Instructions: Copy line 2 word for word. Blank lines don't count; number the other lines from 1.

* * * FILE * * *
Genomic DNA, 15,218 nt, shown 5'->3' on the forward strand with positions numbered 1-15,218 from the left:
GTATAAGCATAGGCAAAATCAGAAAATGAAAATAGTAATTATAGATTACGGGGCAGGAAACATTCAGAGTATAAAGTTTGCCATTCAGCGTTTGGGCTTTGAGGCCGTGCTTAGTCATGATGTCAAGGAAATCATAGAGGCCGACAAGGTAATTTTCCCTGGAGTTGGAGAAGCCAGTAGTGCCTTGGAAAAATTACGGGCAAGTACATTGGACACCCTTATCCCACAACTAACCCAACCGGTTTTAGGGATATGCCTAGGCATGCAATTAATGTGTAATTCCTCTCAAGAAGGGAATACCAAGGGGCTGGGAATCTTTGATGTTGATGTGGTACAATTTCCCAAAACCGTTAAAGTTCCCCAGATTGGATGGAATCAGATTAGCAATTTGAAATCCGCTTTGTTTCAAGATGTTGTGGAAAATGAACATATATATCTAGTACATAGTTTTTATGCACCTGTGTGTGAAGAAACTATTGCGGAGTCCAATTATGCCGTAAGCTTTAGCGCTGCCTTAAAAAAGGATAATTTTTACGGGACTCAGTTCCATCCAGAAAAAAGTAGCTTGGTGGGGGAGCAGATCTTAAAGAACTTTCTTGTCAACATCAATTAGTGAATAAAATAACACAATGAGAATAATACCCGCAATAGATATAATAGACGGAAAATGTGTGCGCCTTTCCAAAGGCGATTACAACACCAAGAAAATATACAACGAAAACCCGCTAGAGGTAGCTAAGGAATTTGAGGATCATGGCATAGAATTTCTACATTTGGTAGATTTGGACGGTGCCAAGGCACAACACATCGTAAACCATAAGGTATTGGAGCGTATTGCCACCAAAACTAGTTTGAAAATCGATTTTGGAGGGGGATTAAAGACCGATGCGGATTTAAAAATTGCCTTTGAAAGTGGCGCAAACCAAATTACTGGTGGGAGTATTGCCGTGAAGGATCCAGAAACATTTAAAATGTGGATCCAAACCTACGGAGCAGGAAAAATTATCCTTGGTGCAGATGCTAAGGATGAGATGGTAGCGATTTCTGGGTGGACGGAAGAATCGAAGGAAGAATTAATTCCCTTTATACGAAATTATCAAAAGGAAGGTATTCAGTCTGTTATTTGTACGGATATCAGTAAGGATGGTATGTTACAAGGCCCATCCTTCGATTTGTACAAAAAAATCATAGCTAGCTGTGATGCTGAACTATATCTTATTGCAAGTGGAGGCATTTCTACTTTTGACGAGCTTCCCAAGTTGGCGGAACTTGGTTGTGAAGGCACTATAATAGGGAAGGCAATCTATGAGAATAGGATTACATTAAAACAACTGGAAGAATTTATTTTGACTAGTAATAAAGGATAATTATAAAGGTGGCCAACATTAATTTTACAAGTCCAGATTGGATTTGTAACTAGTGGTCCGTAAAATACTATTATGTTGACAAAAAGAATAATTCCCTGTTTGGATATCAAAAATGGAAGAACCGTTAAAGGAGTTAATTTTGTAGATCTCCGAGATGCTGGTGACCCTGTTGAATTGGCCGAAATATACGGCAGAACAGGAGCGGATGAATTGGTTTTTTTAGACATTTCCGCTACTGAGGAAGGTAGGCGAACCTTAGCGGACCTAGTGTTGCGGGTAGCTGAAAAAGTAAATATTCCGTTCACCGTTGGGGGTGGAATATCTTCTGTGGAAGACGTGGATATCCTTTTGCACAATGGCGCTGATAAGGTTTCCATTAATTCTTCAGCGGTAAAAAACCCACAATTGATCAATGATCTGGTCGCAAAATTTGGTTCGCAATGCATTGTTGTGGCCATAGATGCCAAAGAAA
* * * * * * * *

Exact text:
GTATAAGCATAGGCAAAATCAGAAAATGAAAATAGTAATTATAGATTACGGGGCAGGAAACATTCAGAGTATAAAGTTTGCCATTCAGCGTTTGGGCTTTGAGGCCGTGCTTAGTCATGATGTCAAGGAAATCATAGAGGCCGACAAGGTAATTTTCCCTGGAGTTGGAGAAGCCAGTAGTGCCTTGGAAAAATTACGGGCAAGTACATTGGACACCCTTATCCCACAACTAACCCAACCGGTTTTAGGGATATGCCTAGGCATGCAATTAATGTGTAATTCCTCTCAAGAAGGGAATACCAAGGGGCTGGGAATCTTTGATGTTGATGTGGTACAATTTCCCAAAACCGTTAAAGTTCCCCAGATTGGATGGAATCAGATTAGCAATTTGAAATCCGCTTTGTTTCAAGATGTTGTGGAAAATGAACATATATATCTAGTACATAGTTTTTATGCACCTGTGTGTGAAGAAACTATTGCGGAGTCCAATTATGCCGTAAGCTTTAGCGCTGCCTTAAAAAAGGATAATTTTTACGGGACTCAGTTCCATCCAGAAAAAAGTAGCTTGGTGGGGGAGCAGATCTTAAAGAACTTTCTTGTCAACATCAATTAGTGAATAAAATAACACAATGAGAATAATACCCGCAATAGATATAATAGACGGAAAATGTGTGCGCCTTTCCAAAGGCGATTACAACACCAAGAAAATATACAACGAAAACCCGCTAGAGGTAGCTAAGGAATTTGAGGATCATGGCATAGAATTTCTACATTTGGTAGATTTGGACGGTGCCAAGGCACAACACATCGTAAACCATAAGGTATTGGAGCGTATTGCCACCAAAACTAGTTTGAAAATCGATTTTGGAGGGGGATTAAAGACCGATGCGGATTTAAAAATTGCCTTTGAAAGTGGCGCAAACCAAATTACTGGTGGGAGTATTGCCGTGAAGGATCCAGAAACATTTAAAATGTGGATCCAAACCTACGGAGCAGGAAAAATTATCCTTGGTGCAGATGCTAAGGATGAGATGGTAGCGATTTCTGGGTGGACGGAAGAATCGAAGGAAGAATTAATTCCCTTTATACGAAATTATCAAAAGGAAGGTATTCAGTCTGTTATTTGTACGGATATCAGTAAGGATGGTATGTTACAAGGCCCATCCTTCGATTTGTACAAAAAAATCATAGCTAGCTGTGATGCTGAACTATATCTTATTGCAAGTGGAGGCATTTCTACTTTTGACGAGCTTCCCAAGTTGGCGGAACTTGGTTGTGAAGGCACTATAATAGGGAAGGCAATCTATGAGAATAGGATTACATTAAAACAACTGGAAGAATTTATTTTGACTAGTAATAAAGGATAATTATAAAGGTGGCCAACATTAATTTTACAAGTCCAGATTGGATTTGTAACTAGTGGTCCGTAAAATACTATTATGTTGACAAAAAGAATAATTCCCTGTTTGGATATCAAAAATGGAAGAACCGTTAAAGGAGTTAATTTTGTAGATCTCCGAGATGCTGGTGACCCTGTTGAATTGGCCGAAATATACGGCAGAACAGGAGCGGATGAATTGGTTTTTTTAGACATTTCCGCTACTGAGGAAGGTAGGCGAACCTTAGCGGACCTAGTGTTGCGGGTAGCTGAAAAAGTAAATATTCCGTTCACCGTTGGGGGTGGAATATCTTCTGTGGAAGACGTGGATATCCTTTTGCACAATGGCGCTGATAAGGTTTCCATTAATTCTTCAGCGGTAAAAAACCCACAATTGATCAATGATCTGGTCGCAAAATTTGGTTCGCAATGCATTGTTGTGGCCATAGATGCCAAAGAAA